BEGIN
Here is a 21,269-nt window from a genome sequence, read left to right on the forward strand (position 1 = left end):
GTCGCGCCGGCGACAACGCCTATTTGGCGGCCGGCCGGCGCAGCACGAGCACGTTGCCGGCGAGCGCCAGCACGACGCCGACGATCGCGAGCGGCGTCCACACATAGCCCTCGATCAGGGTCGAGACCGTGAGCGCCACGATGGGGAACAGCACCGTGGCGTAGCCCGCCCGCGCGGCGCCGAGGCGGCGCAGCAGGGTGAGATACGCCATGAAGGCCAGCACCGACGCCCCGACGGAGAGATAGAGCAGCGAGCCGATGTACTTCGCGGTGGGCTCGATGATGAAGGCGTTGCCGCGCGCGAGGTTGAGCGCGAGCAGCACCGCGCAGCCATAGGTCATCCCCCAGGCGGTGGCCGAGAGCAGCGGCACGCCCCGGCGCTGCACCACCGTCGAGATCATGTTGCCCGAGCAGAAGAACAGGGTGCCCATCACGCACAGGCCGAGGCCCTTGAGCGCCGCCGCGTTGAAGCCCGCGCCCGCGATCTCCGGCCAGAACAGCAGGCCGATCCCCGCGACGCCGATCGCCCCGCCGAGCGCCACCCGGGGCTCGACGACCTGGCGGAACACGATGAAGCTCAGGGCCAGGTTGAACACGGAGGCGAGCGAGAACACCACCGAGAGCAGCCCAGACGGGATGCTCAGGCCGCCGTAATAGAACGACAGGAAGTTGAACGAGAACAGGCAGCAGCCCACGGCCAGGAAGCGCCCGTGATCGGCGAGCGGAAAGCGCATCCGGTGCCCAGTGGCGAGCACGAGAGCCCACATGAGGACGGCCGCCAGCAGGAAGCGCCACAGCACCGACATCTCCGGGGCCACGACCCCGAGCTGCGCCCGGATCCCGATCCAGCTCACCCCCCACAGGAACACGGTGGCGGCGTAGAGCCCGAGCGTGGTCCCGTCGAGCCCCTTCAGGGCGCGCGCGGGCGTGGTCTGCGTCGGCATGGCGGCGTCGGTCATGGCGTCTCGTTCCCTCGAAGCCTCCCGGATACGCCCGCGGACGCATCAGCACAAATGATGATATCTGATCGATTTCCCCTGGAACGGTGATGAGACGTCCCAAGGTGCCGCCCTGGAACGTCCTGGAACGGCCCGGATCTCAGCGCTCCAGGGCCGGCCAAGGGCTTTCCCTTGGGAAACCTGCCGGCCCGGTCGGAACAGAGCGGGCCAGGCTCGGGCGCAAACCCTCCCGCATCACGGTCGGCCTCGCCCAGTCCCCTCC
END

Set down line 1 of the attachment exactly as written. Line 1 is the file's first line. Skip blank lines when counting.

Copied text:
Here is a 21,269-nt window from a genome sequence, read left to right on the forward strand (position 1 = left end):